On February 12, emergency services arrived at bar Sora in Osaka’s Minami area of Chuo Ward to find a third-year high school student lying face up on the floor. She was pronounced dead at the scene. The cause of death was later determined to be acute alcohol poisoning. The 27-year-old manager was taken into custody initially for violating the Food Sanitation Act and later for allowing a minor to work after 10 p.m., which is prohibited under the Labor Standards Act.
Sora is a variation of a hostess club termed a “girl’s bar,” which are clubs legally registered as after-hours, eating-and-drinking establishments. The clubs are, in fact, more or less hostess clubs in disguise.
“In the Minami area there are a lot of these types of illegal joints,” says a local restaurant employee. Osaka prefectural cops have busted seven girl’s bars so far this year.
“On March 19 and 22, multiple clubs in the Minami and Umeda entertainment areas were raided by 30 investigators,” said a representative from the Osaka prefectural police. “Going forward, the crackdown will be enforced continuously.”
The girl’s bar, which was born in Osaka up to eight years ago, aims to replicate a hostess club experience. The concept has proved popular and expanded into many entertainment areas of Japan, sometimes as one of a few specialty genres, including restaurant izakayas and bars staffed by AV actresses and pin-up models.
“The basis of the system is that the girls are bartenders behind the counter serving the customers,” says a fuzoku shop employee. “At a regular club or lounge that is not the case. Casual, enjoyable conversation with a cute, young girl is the sales point, and because the girl’s bars are reasonably priced relative to a hostess club they’ve spread like wildfire.”
Another reason for the popularity is exploitation of a legal loophole. With female staff members positioned behind the counter, opposite the customers, as opposed to positioned side by side, such as in a hostess club setting, the establishment can pass itself off as a regular bar and not be subject to the strict Law Regulating Adult Entertainment Businesses.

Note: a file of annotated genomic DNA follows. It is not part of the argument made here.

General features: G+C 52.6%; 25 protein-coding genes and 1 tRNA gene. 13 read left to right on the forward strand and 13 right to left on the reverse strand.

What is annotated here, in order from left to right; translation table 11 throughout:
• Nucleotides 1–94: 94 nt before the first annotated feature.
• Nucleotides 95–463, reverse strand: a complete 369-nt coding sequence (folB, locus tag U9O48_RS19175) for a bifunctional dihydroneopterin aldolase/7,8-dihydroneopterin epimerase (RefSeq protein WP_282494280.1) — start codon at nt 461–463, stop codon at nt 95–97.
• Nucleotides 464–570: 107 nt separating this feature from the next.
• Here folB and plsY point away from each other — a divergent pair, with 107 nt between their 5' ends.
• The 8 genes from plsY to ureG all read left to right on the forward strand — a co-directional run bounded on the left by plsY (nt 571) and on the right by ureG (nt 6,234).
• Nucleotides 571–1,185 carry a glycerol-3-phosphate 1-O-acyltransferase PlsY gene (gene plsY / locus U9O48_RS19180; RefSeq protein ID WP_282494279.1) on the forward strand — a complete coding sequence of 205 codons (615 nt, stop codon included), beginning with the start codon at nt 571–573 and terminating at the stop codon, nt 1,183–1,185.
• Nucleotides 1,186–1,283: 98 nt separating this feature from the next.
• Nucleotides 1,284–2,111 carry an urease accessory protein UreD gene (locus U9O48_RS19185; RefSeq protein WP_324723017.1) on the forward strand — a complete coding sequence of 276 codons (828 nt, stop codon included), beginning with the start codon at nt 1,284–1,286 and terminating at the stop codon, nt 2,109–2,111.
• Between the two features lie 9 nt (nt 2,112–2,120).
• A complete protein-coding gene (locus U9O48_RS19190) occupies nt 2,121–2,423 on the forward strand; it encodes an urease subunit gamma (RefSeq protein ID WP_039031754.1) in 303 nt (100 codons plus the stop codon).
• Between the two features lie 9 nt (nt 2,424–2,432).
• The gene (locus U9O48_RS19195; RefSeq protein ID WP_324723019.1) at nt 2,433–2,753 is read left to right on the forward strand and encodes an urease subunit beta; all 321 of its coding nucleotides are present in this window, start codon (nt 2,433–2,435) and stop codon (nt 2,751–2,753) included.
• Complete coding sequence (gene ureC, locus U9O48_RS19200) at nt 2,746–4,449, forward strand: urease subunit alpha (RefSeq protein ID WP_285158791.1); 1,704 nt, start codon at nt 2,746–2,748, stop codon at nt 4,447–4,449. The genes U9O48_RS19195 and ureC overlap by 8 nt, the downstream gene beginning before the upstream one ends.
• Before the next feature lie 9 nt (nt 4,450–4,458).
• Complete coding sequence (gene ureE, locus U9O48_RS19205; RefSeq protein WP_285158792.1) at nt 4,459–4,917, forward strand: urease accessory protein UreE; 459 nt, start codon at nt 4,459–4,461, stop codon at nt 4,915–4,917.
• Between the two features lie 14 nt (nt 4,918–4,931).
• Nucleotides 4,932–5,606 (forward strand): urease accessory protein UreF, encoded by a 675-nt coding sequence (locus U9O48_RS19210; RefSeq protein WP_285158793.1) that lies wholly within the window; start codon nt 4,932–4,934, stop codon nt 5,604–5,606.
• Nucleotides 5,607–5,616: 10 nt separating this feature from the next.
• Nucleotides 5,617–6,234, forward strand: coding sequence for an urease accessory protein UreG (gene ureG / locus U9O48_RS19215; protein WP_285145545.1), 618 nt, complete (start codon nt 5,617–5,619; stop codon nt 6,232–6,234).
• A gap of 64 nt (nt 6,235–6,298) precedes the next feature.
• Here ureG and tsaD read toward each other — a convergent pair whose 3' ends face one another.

The popularity has brought trouble.
“In order to keep costs low, young girls who will work for low wages are being hired,” says a source in the industry, “and as an extreme sales point, the customers are allowed to touch the female staff members. The existence of shops ripping off customers with high fees is another problem.”
The trend is not limited to Osaka. In February, police raided the two outlets of the chain Pippi, located in Tokyo’s Roppongi and Kabukicho entertainment areas, for allowing female staff members to sit and serve at the same table as customers. The clubs were staffed by adult video (AV) actresses and pin-up models.
Tabloids ran stories about Pippi before the bust. “The articles were saying that the girls would sit next to the customers as a part of the service,” says a Roppongi restaurant manager. “With those rumors floating around, the cops heard about it and made the busts.”
Yet the illegal clubs are continuing to operate in spite of the actions of law enforcement. In order to overcome the current situation, “the police must begin a concentrated effort,” says the same manager.